Woody Plant Diversity in Urban Homegardens in Northern Thailand

Publikation: Bidrag til tidsskrift/Konferencebidrag i tidsskrift /Bidrag til avisTidsskriftartikelForskningpeer review

DOI

  • Prateep Panyadee, Chiang Mai Univ, Chiang Mai University, Dept Biol, Fac Sci
  • ,
  • Henrik Balslev
  • Prasit Wangpakapattanawong, Chiang Mai Univ, Chiang Mai University, Dept Biol, Fac Sci, Chiang Mai Univ, Chiang Mai University, World Agroforestry Ctr ICRAF, Fac Sci, Chiang Mai Univ, Chiang Mai University, Multidisciplinary Sci Res Ctr, Fac Sci
  • ,
  • Angkhana Inta, Chiang Mai Univ, Chiang Mai University, Dept Biol, Fac Sci

Woody Plant Diversity in Urban Homegardens in Northern Thailand. Homegardens are traditional farming systems located within homesteads and are found in many countries throughout the world. The main functions of the homegardens are providing food and other goods for the household and also contributing to the generation of cash income. The number of species found in homegardens is an important trait that reflects their versatility and multiple uses. Woody homegarden plants are important because, being perennial, they represent stability from year to year, and they also produce large amounts of fruits and leaves which are important for food security and income generation. Most homegarden studies have focused on rural areas while urban homegardens have received little attention. In this study we show the importance of homegardens in an urban area by investigating woody plant diversity and the factors that drive this trait in a village in northern Thailand. We identified 94 woody plant species, most of which had edible fruits. The most common was mango (Mangifera indica), whereas economically the most important woody plant was the white fig (Ficus virens), which generated about USD 40 two times a year per tree. Thirteen household characteristics were examined using nonlinear principle analysis (NLPCA) in three dimension. Only the household head's level of education, occupation, and the age of the household were significantly correlated with diversity indices. Moreover, diversity (Shannon and Gini-Simpson indices) of woody plants was significantly correlated with abundance and overall species richness. However, evenness was negatively correlated with abundance.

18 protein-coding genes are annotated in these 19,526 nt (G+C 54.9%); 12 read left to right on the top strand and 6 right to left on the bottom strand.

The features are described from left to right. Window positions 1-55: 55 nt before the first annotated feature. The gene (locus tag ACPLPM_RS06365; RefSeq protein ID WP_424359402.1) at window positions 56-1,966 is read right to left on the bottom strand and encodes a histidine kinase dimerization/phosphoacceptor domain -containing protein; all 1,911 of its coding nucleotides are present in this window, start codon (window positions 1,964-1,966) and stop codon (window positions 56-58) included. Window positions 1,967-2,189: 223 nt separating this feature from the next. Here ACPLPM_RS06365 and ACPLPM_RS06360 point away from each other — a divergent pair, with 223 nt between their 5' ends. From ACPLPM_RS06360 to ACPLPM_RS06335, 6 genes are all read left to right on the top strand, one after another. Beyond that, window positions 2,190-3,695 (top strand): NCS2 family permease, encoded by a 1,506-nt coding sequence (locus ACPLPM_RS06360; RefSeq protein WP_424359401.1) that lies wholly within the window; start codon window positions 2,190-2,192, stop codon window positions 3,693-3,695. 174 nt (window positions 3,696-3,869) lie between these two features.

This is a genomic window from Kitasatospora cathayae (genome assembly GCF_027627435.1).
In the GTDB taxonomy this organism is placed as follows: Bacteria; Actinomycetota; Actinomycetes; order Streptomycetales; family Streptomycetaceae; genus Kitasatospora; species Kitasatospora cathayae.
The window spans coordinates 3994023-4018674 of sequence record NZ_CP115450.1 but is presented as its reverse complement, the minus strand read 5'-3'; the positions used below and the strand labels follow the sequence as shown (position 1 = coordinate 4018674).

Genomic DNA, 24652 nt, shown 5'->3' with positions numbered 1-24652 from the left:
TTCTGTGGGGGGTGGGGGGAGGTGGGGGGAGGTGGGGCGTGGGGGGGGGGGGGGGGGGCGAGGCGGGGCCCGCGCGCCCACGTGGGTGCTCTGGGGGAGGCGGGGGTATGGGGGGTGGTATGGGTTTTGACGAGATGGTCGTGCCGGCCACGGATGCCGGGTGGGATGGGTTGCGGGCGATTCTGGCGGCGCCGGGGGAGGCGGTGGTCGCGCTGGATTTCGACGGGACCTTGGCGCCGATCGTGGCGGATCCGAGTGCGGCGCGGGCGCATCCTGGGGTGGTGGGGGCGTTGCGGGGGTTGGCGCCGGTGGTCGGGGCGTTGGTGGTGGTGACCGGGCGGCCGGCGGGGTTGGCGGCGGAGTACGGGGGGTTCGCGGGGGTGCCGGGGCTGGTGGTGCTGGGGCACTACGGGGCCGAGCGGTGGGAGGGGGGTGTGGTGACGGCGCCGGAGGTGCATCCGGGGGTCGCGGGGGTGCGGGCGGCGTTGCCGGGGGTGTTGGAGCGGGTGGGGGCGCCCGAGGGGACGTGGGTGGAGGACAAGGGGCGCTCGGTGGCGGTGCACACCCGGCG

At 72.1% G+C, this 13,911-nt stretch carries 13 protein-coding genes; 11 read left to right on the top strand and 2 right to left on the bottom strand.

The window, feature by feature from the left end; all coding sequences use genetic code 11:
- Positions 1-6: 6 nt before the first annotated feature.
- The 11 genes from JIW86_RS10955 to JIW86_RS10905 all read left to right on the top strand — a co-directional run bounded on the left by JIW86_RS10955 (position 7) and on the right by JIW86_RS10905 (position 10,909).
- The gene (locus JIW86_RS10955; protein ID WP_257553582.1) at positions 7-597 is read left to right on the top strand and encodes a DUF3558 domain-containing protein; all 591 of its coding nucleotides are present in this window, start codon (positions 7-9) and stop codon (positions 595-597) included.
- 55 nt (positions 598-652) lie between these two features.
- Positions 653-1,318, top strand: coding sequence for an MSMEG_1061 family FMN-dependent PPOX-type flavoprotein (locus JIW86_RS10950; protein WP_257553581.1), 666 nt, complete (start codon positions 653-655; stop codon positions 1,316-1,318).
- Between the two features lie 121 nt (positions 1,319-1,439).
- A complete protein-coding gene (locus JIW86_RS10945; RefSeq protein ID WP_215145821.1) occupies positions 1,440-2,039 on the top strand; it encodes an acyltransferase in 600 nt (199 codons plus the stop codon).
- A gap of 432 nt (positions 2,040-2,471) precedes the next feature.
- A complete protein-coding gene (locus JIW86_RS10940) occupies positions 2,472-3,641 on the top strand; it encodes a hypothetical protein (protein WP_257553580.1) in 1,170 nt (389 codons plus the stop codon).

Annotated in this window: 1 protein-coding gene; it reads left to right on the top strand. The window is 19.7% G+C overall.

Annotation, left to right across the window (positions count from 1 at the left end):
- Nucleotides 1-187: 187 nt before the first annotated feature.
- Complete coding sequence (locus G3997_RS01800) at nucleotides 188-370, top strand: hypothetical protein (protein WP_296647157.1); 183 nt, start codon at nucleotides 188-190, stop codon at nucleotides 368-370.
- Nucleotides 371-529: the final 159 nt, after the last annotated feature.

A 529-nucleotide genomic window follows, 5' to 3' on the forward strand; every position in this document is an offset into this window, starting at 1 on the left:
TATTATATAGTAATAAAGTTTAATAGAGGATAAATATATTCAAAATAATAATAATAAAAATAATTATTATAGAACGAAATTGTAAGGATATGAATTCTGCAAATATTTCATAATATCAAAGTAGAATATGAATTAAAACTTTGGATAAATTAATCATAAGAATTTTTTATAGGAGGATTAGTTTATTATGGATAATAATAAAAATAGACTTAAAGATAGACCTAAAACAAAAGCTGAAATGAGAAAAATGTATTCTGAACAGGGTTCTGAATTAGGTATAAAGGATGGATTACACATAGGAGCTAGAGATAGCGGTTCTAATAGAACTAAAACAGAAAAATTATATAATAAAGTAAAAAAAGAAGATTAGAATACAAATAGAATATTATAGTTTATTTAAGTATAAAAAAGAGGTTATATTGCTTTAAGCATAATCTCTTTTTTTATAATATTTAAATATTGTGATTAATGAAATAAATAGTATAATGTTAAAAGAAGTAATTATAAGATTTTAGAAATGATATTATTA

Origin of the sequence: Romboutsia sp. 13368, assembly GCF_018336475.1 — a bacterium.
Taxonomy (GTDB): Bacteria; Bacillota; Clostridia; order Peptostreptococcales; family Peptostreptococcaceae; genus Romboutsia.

OriginalsprogEngelsk
TidsskriftEconomic Botany
Vol/bind70
Nummer3
Sider (fra-til)285-302
Antal sider18
ISSN0013-0001
DOI
StatusUdgivet - okt. 2016

Se relationer på Aarhus Universitet Citationsformater

ID: 107622821